Keeping the military in the barracks will require the new government and the opposition to seek accommodation with each other and the army. Dialogue with the CTG has demonstrated to the political parties that they can advance their interests through peaceful negotiations. If civilian rule is to succeed in Bangladesh, cooperation must be placed before confrontation. A return to zero-sum politics by the parties could be an excuse for the army step in yet again. Only Islamist forces stand to gain from another military government.
In terms of next steps:
The caretaker government should completely lift the state of emergency before the elections and refrain from issuing presidential ordinances that restrict the rights and freedoms necessary for credible democratic elections.
The Election Commission should appropriately enforce the election law and the election code of conduct; immediately initiate a public information campaign on voting procedures, in particular clarifying what identification is needed to vote; publish results in a timely and transparent fashion and at all levels of the election administration; and refrain from positioning security personnel in polling stations or in a manner that interferes with the election process.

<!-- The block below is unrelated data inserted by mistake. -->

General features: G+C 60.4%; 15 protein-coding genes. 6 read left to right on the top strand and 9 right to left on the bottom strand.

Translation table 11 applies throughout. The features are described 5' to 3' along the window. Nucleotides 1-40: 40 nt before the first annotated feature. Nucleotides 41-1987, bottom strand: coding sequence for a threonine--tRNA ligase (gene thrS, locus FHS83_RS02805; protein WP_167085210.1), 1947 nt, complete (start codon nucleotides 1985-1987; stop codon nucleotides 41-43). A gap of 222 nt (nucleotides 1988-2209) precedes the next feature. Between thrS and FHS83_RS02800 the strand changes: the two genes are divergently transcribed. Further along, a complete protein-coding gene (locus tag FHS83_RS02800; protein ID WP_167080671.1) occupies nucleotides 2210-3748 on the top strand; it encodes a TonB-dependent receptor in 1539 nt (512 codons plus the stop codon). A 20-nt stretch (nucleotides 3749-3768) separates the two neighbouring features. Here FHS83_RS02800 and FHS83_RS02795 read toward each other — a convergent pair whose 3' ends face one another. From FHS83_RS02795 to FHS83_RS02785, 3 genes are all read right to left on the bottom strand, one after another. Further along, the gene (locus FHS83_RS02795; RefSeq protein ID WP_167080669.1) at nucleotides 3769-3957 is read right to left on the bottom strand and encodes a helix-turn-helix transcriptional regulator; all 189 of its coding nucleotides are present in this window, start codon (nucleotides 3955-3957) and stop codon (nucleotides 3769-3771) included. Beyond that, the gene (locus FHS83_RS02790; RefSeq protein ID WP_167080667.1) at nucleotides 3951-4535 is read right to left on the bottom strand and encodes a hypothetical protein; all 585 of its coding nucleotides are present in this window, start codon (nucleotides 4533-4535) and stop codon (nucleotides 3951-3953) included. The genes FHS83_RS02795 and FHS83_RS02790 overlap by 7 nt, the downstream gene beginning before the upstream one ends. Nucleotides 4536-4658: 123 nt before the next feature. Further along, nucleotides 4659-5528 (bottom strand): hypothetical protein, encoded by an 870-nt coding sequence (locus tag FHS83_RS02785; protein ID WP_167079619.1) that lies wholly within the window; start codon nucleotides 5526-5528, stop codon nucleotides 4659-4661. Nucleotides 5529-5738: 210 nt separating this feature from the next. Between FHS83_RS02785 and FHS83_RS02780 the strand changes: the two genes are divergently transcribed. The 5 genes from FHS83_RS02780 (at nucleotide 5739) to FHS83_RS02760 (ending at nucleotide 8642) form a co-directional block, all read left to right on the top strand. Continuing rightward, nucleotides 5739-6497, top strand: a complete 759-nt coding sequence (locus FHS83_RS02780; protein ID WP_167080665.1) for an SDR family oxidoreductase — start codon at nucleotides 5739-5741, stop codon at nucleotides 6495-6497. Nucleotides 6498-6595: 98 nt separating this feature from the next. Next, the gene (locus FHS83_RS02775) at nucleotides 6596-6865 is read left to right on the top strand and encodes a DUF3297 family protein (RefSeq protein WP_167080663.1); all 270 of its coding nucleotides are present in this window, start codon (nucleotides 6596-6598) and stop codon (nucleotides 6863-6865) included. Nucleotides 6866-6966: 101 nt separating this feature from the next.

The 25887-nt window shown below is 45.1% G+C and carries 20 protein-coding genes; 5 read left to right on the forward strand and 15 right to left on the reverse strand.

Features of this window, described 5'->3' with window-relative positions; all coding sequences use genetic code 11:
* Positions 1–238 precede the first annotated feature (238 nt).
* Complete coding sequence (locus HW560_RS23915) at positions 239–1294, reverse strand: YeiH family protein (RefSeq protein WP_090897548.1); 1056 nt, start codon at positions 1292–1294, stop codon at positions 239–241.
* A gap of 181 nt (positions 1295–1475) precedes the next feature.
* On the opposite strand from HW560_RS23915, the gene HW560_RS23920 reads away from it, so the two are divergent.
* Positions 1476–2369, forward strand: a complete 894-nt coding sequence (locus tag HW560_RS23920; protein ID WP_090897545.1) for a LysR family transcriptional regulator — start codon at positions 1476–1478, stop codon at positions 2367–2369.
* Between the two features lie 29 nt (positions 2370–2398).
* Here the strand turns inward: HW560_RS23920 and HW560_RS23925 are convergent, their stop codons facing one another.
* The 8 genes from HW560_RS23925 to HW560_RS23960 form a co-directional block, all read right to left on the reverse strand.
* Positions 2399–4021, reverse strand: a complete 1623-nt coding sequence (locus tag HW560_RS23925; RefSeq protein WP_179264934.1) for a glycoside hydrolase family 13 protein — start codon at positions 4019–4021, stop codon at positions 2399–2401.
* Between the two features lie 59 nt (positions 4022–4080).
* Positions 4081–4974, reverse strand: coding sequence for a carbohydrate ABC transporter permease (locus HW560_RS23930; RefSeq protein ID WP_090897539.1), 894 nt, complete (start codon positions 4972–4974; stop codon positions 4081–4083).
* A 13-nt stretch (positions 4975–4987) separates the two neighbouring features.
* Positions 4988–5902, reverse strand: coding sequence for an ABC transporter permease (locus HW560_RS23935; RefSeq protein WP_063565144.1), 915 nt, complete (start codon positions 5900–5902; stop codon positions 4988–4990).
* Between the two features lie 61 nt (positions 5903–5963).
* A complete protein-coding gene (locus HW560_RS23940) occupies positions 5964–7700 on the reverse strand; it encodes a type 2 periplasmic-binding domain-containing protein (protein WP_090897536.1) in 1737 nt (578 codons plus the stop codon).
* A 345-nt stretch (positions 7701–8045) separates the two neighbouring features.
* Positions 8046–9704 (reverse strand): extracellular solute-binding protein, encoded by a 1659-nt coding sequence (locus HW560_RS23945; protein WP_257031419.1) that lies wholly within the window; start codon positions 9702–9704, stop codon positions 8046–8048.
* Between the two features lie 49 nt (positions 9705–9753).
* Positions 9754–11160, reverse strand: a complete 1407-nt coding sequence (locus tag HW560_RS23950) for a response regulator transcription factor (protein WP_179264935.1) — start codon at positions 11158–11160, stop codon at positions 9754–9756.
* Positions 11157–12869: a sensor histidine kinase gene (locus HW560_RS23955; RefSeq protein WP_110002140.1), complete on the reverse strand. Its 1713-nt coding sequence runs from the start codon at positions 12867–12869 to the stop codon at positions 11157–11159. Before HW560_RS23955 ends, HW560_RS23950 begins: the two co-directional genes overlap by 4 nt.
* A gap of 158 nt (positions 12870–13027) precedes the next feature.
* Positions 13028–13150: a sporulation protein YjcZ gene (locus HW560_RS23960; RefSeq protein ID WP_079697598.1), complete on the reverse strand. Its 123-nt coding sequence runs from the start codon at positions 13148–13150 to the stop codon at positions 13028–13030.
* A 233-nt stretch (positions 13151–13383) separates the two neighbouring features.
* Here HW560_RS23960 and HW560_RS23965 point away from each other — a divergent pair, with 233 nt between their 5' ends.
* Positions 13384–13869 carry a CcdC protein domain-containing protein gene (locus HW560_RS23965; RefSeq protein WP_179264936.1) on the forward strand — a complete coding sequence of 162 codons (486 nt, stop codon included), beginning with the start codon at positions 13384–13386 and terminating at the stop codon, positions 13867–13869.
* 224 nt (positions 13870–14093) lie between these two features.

Election observers should consider the impact of the state of emergency or any emergency provisions issued as presidential ordinances on poll credibility before issuing public statements.
The political parties should abide by the election laws; continue to seek solutions to electoral-related issues through peaceful negotiations with the CTG and other parties; and accept the election results if independent election observers deem the elections free and fair.
The international community should pressure all parties to play by the rules and accept the results, as well as encouraging the new government and parliament to continue institutional reforms. The European Union (EU) should consider Instrument for Stability funding to support such steps.
Dhaka/Brussels, 11 December 2008